My goal in replying to posts is to help you become a better programmer, including learning how to debug your own code and research problems. For that reason, rather than posting the solution, I reply with tips and hints on how to find the solution yourself. See below for useful links when you get stuck.

How to Get Good Help: How to Ask Questions | Don't be a help vampire
Debugging Your Code: Debugging your SQL | What does a php function do? | What does a term mean? | Don't see any errors?
Things You Should Do: Normalize Your Data | use print_r() or var_dump()
Lulz: "Functions should not have side effects." - trq

Please take a look at my new PHP/Web Dev blog: The Web Mason - Thanks!!

#12 KevinM1

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Posted 25 November 2012 - 11:34 AM

ONE BILLION DOLLARS


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#13 lovephp

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Posted 27 November 2012 - 11:33 AM

ONE BILLION DOLLARS

lillipop :-D

#14 Beeeeney

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Posted 27 November 2012 - 11:44 AM

i also got a question. At my office i created an app for users to submit details store in db, display, edit, delete, show status of their submision. What do i charge fa it??


Sounds like about 15 minutes worth of coding. $1.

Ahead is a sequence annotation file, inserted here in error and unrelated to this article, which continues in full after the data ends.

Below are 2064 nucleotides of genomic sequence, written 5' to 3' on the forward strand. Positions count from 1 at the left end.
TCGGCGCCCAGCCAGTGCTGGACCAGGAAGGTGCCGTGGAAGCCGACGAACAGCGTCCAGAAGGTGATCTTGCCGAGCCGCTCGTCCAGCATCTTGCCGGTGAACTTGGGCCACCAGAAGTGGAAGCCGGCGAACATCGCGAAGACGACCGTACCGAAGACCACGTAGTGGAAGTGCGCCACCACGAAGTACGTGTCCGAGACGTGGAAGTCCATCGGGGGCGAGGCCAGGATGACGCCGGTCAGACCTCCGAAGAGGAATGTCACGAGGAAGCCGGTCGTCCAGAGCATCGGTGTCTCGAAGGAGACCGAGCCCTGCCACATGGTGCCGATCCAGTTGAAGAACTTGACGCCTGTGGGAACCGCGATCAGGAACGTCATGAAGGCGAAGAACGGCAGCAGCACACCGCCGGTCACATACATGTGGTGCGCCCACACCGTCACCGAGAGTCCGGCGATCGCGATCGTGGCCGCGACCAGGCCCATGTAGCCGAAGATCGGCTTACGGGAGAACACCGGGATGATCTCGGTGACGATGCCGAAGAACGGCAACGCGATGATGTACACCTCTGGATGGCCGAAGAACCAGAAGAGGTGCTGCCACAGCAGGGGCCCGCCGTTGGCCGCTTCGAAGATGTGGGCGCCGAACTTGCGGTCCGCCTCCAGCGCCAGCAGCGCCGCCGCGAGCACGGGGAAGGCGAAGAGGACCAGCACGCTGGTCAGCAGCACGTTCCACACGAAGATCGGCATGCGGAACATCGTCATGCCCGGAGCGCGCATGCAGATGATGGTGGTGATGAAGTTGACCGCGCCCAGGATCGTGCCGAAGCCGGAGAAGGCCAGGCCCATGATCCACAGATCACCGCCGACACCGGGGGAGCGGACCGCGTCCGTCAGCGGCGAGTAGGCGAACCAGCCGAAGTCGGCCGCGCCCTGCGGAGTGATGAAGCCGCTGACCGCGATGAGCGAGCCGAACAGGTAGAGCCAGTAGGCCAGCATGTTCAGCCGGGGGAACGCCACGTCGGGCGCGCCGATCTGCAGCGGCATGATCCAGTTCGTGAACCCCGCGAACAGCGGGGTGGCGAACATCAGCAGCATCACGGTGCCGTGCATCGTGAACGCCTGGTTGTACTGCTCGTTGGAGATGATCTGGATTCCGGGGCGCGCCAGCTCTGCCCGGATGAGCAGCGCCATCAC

#15 Jessica

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Posted 27 November 2012 - 12:01 PM

Sounds like about 15 minutes worth of coding. $1.

You're charging $4/hour? Daaaaaaamn.
My goal in replying to posts is to help you become a better programmer, including learning how to debug your own code and research problems. For that reason, rather than posting the solution, I reply with tips and hints on how to find the solution yourself. See below for useful links when you get stuck.

How to Get Good Help: How to Ask Questions | Don't be a help vampire
Debugging Your Code: Debugging your SQL | What does a php function do? | What does a term mean? | Don't see any errors?
Things You Should Do: Normalize Your Data | use print_r() or var_dump()
Lulz: "Functions should not have side effects." - trq

Please take a look at my new PHP/Web Dev blog: The Web Mason - Thanks!!

#16 Beeeeney

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Posted 27 November 2012 - 12:16 PM

You're charging $4/hour? Daaaaaaamn.


No, but would you pay someone more than one dollar to write something which writes to and pulls simple information from a database?

#17 Philip

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Posted 27 November 2012 - 01:27 PM

No, but would you pay someone more than one dollar to write something which writes to and pulls simple information from a database?


Hey, if you can live off of that... go for it.

#18 .josh